Sometimes, it feels as if we are eavesdropping on day-to-day conversations rather than just hearing the usual litany of platitudes and regrets.
"Life Itself: Movie Review": Chris Nashawaty gives the Steve James documentary an A grade at Entertainment Weekly. Related: Genevieve Koski pens another must-read review at The Dissolve. See also: RogerEbert.com Editor-In-Chief Matt Zoller Seitz's own beautiful, deeply personal review. Here are the list of theaters where "Life Itself" opens today.
“At the beginning of the enchanting and inspiring new documentary ‘Life Itself,’ we hear Roger Ebert giving a speech. ‘For me, the movies are like a machine that generates empathy,’ he says. ‘It lets you understand a little bit more about different hopes, aspirations, dreams, and fears. It helps us identify with the people who are sharing this journey with us.’ That's a beautiful summation not only of the power of movies but also of a life lived through them.”
"When You Remember Roger": DuJour's Frances Dodds reflects on the late critic's legacy in light of the documentary's release in this wonderfully written piece.
“The last review that Ebert filed was of the ethereal 2013 film called, markedly, ‘To the Wonder.’ In the review, Ebert left us with these words: ‘Aren’t many films fundamentally the same film, with only the specifics changed? Aren’t many of them telling the same story? Seeking perfection, we see what our dreams and hopes might look like. We realize they come as a gift through no power of our own, and if we lose them, isn’t that almost worse than never having had them in the first place?’ Ebert never took for granted that his job was, as Siskel used to say, ‘covering the national dream beat.’ It seems that the greatest gift we can give each other in remembrance of him is to stay open and surprised by life—by the wonder of our dreams and the dreams of everyone we may encounter. And sometimes, if we are lucky, we just may find them at the movies.”
"At the Death House Door: Steve James on the Roger Ebert Doc 'Life Itself'": Brandon Harris of Filmmaker Magazine has an in-depth interview with the acclaimed documentarian.
“[Chaz] watched it at Sundance and that was the first time in a way that she really saw it. But even there she was more feeling the audience and feeling the environment, feeling the spectacle of a premiere and all of that. And not like ‘Oh, isn’t this wonderful,’ but more like ‘I don’t know what this is.’ It really wasn’t until she saw it about the third or fourth time that she really, really watched the movie. And she just said in an early interview today, she watched it again this past weekend at a film festival. She’s probably seen it now with audiences six or seven times I would guess. She said she had an epiphany watching it this time. In the recent times she’s been watching it, she’s very emotional at the end of it. Like at Ebertfest she couldn’t even talk. I was so glad to hear it, she said she had this epiphany. I actually thought, ‘Gosh, it is so amazing the way he’s showing people how not just to live but how to die.’”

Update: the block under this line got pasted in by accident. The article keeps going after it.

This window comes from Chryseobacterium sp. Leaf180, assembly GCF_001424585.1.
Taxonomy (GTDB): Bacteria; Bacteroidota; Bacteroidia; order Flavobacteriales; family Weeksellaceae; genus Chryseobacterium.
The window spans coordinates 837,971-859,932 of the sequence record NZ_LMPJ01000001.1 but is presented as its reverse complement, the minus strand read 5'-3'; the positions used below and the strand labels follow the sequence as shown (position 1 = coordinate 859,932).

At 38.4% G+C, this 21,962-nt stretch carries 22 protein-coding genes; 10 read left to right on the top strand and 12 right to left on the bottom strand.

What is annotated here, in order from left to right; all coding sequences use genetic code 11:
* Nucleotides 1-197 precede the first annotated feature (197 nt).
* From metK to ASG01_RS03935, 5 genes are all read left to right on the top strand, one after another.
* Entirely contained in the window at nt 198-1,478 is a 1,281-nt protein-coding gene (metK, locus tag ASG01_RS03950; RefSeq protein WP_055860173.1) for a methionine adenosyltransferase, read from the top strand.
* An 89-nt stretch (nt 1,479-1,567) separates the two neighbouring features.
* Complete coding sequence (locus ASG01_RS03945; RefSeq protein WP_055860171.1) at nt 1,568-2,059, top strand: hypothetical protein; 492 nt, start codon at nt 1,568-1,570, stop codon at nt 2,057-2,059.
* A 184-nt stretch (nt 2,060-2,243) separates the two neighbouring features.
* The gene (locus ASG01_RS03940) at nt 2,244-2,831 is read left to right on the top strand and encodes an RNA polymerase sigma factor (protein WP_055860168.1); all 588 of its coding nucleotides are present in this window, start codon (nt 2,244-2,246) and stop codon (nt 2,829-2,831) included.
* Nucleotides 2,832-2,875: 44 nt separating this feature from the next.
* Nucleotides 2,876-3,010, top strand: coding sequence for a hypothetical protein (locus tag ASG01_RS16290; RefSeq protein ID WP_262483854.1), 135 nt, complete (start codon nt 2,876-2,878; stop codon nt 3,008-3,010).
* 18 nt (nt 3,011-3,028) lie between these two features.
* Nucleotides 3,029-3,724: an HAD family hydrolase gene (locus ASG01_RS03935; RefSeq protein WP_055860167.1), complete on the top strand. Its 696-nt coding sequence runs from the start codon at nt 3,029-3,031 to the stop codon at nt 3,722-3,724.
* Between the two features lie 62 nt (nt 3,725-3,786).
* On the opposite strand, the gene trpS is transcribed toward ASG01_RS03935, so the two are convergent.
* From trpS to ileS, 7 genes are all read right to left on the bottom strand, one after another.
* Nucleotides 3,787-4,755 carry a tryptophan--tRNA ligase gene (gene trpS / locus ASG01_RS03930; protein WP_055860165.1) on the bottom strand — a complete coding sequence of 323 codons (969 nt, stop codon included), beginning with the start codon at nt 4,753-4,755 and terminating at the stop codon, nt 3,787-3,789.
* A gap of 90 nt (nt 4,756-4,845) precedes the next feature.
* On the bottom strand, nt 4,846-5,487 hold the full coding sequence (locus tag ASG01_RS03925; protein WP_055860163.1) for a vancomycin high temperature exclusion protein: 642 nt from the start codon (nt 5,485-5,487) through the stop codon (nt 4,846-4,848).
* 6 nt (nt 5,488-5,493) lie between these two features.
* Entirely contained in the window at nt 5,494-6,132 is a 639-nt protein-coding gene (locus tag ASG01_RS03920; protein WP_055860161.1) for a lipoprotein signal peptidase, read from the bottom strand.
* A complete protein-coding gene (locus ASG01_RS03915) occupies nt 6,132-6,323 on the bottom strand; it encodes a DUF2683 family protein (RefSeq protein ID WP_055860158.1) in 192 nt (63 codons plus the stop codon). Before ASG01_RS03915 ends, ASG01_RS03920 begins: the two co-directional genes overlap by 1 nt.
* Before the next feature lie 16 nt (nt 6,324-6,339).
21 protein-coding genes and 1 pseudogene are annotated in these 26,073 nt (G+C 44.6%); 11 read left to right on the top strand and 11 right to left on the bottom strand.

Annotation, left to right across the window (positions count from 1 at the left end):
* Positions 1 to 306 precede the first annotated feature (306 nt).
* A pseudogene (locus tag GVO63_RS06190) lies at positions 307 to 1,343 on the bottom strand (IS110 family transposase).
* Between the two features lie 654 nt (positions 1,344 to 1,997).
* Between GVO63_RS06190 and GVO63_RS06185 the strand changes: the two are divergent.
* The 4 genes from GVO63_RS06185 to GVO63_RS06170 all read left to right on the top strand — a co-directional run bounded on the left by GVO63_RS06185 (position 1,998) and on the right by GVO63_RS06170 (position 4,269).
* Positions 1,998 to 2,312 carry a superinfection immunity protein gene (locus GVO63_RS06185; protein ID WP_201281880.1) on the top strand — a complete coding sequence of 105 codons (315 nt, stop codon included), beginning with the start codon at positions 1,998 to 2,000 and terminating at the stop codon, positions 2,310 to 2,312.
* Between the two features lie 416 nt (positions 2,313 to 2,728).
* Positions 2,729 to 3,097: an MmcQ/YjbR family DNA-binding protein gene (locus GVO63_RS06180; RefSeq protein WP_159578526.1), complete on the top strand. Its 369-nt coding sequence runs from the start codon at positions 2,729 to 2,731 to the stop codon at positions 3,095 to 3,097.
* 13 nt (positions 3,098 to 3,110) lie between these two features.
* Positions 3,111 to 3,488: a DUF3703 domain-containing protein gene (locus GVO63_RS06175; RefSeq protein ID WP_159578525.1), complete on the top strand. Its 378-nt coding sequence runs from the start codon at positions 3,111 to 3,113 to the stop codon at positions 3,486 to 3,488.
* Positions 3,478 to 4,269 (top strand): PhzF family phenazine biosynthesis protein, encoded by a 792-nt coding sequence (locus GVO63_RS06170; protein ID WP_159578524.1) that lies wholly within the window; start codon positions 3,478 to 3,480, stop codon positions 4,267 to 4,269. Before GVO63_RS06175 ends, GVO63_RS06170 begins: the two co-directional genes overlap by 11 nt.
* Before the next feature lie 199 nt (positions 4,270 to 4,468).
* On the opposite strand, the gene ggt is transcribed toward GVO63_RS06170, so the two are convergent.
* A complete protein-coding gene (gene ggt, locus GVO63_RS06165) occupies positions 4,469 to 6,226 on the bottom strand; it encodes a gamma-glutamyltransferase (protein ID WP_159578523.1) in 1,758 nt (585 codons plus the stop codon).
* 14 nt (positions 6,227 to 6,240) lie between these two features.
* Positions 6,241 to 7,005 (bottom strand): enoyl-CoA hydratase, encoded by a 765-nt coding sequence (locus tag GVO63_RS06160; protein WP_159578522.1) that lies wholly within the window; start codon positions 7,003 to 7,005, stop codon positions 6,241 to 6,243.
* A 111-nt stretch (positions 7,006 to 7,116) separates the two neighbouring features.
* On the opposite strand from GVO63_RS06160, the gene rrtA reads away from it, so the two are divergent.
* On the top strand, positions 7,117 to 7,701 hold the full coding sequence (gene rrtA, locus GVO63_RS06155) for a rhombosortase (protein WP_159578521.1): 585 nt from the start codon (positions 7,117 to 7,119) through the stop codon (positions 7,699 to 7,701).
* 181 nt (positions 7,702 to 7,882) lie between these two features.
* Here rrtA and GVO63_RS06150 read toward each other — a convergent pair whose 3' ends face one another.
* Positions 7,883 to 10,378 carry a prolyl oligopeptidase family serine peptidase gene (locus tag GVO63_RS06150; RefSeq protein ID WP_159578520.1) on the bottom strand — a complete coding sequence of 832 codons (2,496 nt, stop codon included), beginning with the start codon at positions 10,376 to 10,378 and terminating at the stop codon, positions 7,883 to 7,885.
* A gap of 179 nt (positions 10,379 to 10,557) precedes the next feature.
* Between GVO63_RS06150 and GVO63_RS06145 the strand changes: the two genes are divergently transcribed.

"'Midnight Rider' Filmmakers Charged with Involuntary Manslaughter in Sarah Jones Death": Variety's Dave McNary reports on the charges brought against filmmakers after the onset tragedy that led to the death of a crew member.
“According to the Jones family’s suit, an employee of Rayonier, the company that owns the land around the tracks, told the defendants only two trains would pass on the tracks per day — even though the line gets 10 to 12 trains in a typical day. After waiting for two trains to pass, the production went onto the bridge thinking that the tracks would probably be unused for the rest of the day. The production placed a hospital bed on the railroad tracks for the dream scene with star William Hurt and an oncoming train blew its whistle. The crew had been warned that if they heard a train whistle, they would have a minute to clear. But the train arrived in less than a minute, and the crew did not have time to clear people from the bridge or the bed from the tracks — and when the train struck the bed, its metal parts were turned into flying shrapnel. Jones was hit by a piece of metal and knocked into the path of the train. She was struck by the train and killed.”
"Why mosquitoes bite some people and not others": At Salon, Jill Richardson reveals a "natural remedy" to keep readers "insect-free."
“For those looking to avoid toxic chemicals like DEET or permethrin (a possibly carcinogenic insecticide frequently used to treat clothing and mosquito nets), plants might hold the key to repelling mosquitoes. One of the most often cited is lemon eucalyptus. In fact, a 2014 Australian study found that a mixture of 32 percent lemon eucalyptus oil provided more than 95 percent protection from mosquitoes for three hours, compared to a 40 percent DEET repellent that gave test subjects 100 percent protection for seven hours.”
"What a gift to see him on the screen, to see his spirit shining as brightly ever." Chaz Ebert and Steve James chat with Marc Mohan of The Oregonian.
Critic Chris Stuckmann reviews "Life Itself" on his online review show.
A rebuttal to Joni Edelman's piece on "Inside Out."
Three films starring Gina Lollobrigida have been released on Blu-ray; Glenn Kenny looks at them and her entire career.
MTV's Scream and CBS's Zoo premiere tonight. One is worth your time. Which one?
The July 2015 edition of The Unloved looks at Andrew Dominik's "The Assassination of Jesse James by the Coward Robert...